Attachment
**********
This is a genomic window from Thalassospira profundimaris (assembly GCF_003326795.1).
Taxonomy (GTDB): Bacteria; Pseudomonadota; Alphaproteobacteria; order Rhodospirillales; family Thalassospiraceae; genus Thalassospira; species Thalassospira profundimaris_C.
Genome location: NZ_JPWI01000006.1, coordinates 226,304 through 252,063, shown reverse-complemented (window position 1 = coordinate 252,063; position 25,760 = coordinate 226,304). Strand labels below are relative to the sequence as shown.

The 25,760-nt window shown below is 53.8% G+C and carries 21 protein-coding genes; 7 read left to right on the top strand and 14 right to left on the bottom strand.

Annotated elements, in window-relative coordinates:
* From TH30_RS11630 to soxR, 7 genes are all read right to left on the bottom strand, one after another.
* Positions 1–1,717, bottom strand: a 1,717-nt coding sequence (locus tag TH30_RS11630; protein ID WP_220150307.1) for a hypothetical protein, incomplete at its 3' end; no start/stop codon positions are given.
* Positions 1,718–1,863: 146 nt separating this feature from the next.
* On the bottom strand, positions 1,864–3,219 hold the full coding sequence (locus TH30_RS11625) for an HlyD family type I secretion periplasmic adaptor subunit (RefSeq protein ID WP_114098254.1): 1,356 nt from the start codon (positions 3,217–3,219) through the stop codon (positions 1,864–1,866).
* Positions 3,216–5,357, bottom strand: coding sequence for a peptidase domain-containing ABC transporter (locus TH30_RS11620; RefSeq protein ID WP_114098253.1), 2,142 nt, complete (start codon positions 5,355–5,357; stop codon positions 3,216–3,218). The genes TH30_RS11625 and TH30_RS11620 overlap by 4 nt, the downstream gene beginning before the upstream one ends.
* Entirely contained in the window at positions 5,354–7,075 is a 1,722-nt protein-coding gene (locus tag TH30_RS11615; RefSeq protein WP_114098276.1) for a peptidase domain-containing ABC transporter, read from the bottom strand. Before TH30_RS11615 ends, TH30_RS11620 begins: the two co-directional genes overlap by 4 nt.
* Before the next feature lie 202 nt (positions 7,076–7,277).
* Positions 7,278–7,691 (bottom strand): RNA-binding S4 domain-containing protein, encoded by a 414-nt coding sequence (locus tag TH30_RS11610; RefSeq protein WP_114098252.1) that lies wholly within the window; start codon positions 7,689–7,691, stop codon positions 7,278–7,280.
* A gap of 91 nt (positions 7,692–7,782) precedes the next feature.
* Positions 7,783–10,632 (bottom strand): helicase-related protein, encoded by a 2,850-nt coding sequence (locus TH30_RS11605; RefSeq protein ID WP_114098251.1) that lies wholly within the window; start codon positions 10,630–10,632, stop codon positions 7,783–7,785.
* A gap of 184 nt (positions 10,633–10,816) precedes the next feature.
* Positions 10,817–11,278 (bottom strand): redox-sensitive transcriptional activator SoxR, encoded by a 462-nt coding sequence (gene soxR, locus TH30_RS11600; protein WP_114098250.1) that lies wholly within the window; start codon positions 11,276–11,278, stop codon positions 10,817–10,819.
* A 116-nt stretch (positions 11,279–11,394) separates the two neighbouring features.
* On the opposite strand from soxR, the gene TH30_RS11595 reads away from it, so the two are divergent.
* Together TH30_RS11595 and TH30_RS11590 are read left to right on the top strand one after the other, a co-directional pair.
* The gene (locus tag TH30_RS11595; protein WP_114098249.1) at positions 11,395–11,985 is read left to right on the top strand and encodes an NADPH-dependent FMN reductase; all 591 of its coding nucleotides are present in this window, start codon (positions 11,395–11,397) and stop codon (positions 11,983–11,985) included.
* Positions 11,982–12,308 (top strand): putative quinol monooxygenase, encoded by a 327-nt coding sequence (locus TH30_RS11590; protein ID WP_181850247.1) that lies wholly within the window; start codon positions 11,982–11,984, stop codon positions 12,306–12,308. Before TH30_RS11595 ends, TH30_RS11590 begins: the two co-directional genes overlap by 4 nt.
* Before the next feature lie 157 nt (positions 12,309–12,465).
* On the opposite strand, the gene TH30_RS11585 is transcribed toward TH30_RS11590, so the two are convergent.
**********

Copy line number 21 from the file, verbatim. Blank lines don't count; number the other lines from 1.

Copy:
* The gene (locus tag TH30_RS11595; protein WP_114098249.1) at positions 11,395–11,985 is read left to right on the top strand and encodes an NADPH-dependent FMN reductase; all 591 of its coding nucleotides are present in this window, start codon (positions 11,395–11,397) and stop codon (positions 11,983–11,985) included.